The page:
US envoy says ‘page turned’ after meeting Lebanese FM

US envoy says ‘page turned’  after meeting Lebanese FM
Lebanese Foreign Minister Nassif Hitti, left, discusses current developments and bilateral relations between the two countries with US Ambassador to Lebanon Dorothy Shea, in Beirut on Monday. (AP)
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Updated 30 June 2020

US envoy says ‘page turned’ after meeting Lebanese FM

US envoy says ‘page turned’  after meeting Lebanese FM
  • US ambassador says meeting a positive development following ‘unfortunate’ judicial decision

BEIRUT: The summoning of US Ambassador to Lebanon Dorothy Shea by Lebanese Foreign Minister Nassif Hitti on Monday turned into a protocol meeting.
The foreign minister, who summoned Shea after she criticized Hezbollah, noted “the freedom of the media and the right of expression, which are sacred rights.”
A statement issued by the two parties said: “We have openly discussed the current developments on the local scene. We touched on the bilateral relations that bring together the two countries and the Lebanese and American people, and we stressed the importance of cooperation between the two governments in all fields, in support of Lebanon to get out of the economic crisis that it is suffering from.”
After the meeting, Ambassador Shea said: “My meeting with the (foreign) minister was positive, and I agreed with him to turn the page after the unfortunate judicial decision that came to deflect attention from the economic crisis. The United States is ready and will continue to assist Lebanon as long as the government takes the necessary steps to address the causes of the crisis.”
She noted that her country “appreciates cooperation to advance our many common interests and our mutual goals in these particularly difficult times. I affirm that our bilateral relationship is strong and we will continue to provide everything that benefits the people of our two countries.”
Ambassador Shea said during an interview with Al-Hadath TV on Friday that “Hezbollah built a state within the state that drained Lebanon, and cost the Lebanese state billions of dollars that went to Hezbollah’s mini-state instead of the government treasury.”
The meeting between Hitti and Shea was accompanied by a small group protesting against American interference in Lebanese affairs. The US envoy entered through a back door amid tight security measures taken by the Internal Security Forces in the vicinity of the Ministry of Foreign Affairs in Beirut.
Judge Mazeh’s decision caused great discontent in the media and political circles, while it was welcomed by Hezbollah supporters. The Supreme Judicial Council has summoned Judge Mazeh to appear on Tuesday. Mazeh anticipated any possibility of being summoned by announcing that he would apply to formally end his services in the judiciary on Tuesday.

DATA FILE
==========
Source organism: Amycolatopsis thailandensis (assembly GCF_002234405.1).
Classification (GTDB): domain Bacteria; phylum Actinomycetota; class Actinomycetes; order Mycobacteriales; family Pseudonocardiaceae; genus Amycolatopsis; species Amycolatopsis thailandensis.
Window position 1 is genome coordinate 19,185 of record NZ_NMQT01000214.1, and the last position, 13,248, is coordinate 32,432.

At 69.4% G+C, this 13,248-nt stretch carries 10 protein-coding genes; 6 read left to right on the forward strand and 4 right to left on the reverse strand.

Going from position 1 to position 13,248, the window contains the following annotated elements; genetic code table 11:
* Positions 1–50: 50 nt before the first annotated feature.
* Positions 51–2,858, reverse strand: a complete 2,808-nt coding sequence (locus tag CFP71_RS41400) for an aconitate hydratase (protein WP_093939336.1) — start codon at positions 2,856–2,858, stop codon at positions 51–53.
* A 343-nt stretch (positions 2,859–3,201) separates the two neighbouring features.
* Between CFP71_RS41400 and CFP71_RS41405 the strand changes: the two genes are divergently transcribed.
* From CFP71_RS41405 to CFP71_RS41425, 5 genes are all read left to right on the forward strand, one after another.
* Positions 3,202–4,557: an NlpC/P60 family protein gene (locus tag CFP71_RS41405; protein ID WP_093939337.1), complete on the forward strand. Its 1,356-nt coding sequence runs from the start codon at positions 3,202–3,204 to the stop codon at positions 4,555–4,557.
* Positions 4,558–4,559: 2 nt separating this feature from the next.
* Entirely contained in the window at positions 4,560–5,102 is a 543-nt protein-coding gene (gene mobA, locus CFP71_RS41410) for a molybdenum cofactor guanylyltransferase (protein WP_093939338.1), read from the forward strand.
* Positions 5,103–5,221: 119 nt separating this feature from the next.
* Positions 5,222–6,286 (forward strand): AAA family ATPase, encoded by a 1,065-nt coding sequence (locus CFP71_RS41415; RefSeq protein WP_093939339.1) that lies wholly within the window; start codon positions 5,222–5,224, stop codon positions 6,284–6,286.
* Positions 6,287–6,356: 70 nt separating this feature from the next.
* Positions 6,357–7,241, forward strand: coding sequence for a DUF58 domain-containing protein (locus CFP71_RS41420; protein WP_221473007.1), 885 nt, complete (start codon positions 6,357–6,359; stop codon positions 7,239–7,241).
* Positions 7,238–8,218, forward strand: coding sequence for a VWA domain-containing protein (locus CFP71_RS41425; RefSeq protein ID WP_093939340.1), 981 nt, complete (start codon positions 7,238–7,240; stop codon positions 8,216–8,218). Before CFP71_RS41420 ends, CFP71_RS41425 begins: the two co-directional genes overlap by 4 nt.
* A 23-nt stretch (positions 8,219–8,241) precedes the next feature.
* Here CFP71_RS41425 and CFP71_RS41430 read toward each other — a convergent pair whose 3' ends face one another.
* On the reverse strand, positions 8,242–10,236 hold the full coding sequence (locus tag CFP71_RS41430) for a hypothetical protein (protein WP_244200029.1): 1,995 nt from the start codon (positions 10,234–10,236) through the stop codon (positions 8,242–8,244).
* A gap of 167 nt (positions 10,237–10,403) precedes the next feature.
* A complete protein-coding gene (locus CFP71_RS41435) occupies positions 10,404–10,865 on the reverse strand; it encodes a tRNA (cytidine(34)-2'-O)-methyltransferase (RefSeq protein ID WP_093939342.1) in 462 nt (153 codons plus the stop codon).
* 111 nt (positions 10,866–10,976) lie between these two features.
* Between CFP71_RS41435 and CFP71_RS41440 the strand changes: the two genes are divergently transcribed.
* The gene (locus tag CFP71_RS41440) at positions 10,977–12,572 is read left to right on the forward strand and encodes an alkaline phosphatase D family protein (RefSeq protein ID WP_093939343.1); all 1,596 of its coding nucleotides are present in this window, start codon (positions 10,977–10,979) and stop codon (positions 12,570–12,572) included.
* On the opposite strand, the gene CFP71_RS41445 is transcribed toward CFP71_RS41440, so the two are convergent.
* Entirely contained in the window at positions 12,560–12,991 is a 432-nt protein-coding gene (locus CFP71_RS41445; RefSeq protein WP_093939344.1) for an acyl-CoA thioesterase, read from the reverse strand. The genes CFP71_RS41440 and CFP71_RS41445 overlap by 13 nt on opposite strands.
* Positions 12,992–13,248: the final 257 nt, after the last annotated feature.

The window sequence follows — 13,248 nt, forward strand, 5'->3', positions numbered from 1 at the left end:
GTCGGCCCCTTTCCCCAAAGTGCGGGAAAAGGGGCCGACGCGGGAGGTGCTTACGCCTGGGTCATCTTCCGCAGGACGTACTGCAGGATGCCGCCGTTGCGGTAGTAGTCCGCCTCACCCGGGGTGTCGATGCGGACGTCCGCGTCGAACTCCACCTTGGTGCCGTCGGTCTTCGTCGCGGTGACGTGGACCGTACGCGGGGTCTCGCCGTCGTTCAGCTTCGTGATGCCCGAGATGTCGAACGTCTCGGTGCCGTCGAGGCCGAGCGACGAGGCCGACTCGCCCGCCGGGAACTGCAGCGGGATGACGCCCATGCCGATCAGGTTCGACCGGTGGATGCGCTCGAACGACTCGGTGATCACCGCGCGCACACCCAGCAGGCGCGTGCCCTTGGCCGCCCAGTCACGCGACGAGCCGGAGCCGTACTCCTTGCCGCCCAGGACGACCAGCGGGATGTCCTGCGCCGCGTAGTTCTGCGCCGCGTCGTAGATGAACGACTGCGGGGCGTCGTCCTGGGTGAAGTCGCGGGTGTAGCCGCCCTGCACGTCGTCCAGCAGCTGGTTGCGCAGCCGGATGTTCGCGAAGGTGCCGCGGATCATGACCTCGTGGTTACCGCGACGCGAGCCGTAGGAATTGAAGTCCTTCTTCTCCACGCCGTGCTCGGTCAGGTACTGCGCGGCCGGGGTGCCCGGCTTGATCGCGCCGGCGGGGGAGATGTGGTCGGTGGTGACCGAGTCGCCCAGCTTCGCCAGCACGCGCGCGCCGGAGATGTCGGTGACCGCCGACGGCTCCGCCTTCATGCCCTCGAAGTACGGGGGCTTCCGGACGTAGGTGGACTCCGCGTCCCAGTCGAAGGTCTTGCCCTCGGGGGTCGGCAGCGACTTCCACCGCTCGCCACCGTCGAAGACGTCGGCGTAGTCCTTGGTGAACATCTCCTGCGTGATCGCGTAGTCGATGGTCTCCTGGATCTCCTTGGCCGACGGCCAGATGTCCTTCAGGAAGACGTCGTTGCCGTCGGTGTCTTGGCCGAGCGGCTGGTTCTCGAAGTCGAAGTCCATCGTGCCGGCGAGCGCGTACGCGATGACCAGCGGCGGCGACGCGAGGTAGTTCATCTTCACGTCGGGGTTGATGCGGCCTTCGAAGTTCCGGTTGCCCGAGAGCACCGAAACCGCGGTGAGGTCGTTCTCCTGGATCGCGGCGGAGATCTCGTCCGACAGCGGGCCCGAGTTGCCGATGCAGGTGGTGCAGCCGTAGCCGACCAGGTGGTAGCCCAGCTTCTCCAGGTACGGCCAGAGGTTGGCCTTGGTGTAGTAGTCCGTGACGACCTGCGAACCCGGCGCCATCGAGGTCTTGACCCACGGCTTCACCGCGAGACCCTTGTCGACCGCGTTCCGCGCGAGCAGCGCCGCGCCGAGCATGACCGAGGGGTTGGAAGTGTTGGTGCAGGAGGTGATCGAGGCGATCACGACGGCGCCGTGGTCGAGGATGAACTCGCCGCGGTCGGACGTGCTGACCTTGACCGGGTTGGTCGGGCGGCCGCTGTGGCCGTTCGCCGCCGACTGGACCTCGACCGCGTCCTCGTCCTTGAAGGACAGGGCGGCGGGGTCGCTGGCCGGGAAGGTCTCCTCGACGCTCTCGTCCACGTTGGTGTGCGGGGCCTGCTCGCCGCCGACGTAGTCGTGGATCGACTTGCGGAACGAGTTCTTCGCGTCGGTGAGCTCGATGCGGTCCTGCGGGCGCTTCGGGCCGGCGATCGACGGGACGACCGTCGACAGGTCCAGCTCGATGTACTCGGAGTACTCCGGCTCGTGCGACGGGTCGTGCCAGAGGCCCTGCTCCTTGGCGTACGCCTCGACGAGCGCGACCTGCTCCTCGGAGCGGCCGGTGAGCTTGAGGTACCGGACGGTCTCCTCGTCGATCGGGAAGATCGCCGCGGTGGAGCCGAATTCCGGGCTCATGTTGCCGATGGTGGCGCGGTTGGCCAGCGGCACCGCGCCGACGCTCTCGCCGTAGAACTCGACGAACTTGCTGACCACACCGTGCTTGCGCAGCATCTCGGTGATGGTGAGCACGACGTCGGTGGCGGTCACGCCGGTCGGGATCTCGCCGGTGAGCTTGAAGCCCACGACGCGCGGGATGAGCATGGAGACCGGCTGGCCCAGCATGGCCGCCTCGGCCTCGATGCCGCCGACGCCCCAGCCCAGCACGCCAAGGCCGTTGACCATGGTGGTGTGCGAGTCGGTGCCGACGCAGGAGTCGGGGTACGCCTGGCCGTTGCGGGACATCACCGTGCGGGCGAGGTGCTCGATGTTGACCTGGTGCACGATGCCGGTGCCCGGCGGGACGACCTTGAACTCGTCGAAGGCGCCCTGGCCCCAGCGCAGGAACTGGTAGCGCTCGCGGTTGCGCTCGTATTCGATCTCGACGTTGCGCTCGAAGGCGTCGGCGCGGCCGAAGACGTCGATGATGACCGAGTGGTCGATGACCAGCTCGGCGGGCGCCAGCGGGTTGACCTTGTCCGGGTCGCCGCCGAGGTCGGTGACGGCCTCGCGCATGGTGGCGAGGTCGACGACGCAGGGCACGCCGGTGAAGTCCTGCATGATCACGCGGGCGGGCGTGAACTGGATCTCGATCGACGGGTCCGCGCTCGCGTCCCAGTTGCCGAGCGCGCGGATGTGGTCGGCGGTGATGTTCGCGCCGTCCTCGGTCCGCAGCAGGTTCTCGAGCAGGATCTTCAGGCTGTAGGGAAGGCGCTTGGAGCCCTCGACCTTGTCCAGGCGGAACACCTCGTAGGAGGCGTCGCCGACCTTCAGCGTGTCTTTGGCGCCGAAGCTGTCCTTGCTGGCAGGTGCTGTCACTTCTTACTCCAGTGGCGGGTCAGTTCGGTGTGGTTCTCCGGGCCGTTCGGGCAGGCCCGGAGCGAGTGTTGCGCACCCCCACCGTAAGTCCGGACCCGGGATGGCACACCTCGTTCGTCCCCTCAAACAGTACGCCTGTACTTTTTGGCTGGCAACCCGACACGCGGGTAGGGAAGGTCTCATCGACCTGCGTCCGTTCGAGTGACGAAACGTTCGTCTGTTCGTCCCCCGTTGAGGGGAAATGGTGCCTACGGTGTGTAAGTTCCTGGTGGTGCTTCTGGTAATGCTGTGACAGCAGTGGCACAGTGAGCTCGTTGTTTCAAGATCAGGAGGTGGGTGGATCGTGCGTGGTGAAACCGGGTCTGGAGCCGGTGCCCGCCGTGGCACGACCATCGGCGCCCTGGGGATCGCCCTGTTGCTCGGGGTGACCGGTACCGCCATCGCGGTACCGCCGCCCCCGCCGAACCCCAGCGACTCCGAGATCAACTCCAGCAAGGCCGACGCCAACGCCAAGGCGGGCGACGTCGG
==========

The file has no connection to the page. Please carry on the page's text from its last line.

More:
The Chinese Embassy in Lebanon also replied to the American ambassador, who talked about China’s cooperation with other countries during her TV interview with Al-Hadath.

HIGHLIGHTS

• The US is ready and will continue to assist Lebanon as long as the government takes the necessary steps to address the causes of the crisis.

• Hezbollah built a state within the state that drained Lebanon, and cost the Lebanese state billions of dollars.

The Chinese Embassy said in a statement that “China has been carrying out cooperation with developing countries under the principle of respect for State sovereignty and international rules, as well as enhancing international anti-corruption cooperation. The relevant Chinese loans have no political strings.”
The Chinese Embassy hoped that “the United States can view China’s cooperation with other countries in a correct and objective way. The US side should at least stop impeding others from assisting these developing countries, whereas serving its own political needs at the cost of the developing countries’ benefit.”
The summons of the US ambassador to the Foreign Ministry coincided with a visit by Saudi Ambassador to Lebanon Walid bin Abdullah Bukhari to former Lebanese President Michel Suleiman. The media office at the Saudi Embassy said that “during the meeting, all current political developments on the Lebanese and regional arenas were discussed in addition to issues of common concern.”
Suleiman said after the meeting: “By chance, Ambassador Bukhari visited me after the decision to prevent the American ambassador from speaking. Apart from the Vienna Agreement and the role of the Ministry of Foreign Affairs in dealing with ambassadors, is it permissible for us to deprive the media of their freedom? This matter must be corrected and the government’s position must be clarified to preserve Lebanon’s reputation as the country of liberties.”